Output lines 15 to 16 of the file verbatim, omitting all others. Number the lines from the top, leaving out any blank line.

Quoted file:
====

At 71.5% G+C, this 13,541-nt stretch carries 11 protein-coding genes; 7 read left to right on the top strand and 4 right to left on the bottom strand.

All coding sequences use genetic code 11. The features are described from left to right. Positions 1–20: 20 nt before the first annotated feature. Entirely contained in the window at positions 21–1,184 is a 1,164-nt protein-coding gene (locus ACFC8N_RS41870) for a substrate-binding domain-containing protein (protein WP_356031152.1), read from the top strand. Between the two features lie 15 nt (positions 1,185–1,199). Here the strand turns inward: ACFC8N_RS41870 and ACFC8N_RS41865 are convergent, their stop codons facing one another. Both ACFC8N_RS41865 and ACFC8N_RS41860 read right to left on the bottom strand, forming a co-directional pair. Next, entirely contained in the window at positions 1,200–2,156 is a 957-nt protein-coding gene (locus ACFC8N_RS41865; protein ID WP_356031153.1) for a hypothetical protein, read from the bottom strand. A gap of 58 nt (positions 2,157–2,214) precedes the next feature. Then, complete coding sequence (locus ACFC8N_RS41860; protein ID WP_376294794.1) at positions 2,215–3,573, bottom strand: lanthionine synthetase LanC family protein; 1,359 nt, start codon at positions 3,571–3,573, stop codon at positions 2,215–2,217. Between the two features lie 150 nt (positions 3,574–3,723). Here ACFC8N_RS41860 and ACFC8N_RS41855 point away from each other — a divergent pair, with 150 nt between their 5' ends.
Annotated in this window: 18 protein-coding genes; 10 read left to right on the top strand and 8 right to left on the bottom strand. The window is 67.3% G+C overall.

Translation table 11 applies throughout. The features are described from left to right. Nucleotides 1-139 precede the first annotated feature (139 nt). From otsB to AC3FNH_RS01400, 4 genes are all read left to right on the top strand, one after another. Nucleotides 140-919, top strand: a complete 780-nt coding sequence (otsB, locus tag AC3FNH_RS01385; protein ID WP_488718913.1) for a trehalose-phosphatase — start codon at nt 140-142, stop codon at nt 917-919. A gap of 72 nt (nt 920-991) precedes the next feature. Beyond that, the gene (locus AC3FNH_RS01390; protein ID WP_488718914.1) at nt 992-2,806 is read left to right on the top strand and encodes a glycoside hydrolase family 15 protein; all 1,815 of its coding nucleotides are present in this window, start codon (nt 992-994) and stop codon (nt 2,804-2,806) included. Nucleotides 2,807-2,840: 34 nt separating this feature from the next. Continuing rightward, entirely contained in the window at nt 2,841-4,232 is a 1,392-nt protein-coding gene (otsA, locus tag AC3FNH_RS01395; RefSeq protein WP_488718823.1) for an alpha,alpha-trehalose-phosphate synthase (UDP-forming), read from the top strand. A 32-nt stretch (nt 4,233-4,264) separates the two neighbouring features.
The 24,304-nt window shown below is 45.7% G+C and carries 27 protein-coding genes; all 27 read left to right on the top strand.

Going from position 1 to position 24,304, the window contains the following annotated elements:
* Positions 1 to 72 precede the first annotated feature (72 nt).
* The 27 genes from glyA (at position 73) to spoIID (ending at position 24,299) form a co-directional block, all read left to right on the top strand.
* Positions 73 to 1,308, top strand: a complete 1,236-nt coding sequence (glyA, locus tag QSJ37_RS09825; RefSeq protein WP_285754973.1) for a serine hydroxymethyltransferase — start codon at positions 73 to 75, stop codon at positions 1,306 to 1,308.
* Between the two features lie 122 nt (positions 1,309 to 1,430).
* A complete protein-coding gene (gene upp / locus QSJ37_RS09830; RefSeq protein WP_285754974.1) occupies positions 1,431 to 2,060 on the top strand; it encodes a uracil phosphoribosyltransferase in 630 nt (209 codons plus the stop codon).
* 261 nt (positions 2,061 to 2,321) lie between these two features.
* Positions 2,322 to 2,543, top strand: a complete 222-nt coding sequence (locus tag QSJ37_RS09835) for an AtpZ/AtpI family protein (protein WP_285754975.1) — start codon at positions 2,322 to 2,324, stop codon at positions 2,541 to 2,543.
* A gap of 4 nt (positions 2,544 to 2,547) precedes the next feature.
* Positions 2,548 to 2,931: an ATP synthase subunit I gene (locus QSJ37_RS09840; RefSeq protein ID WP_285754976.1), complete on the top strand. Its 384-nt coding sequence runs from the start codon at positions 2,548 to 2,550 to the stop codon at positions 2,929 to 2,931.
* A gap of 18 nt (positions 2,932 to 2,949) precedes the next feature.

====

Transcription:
* Positions 2,548 to 2,931: an ATP synthase subunit I gene (locus QSJ37_RS09840; RefSeq protein ID WP_285754976.1), complete on the top strand. Its 384-nt coding sequence runs from the start codon at positions 2,548 to 2,550 to the stop codon at positions 2,929 to 2,931.
* A gap of 18 nt (positions 2,932 to 2,949) precedes the next feature.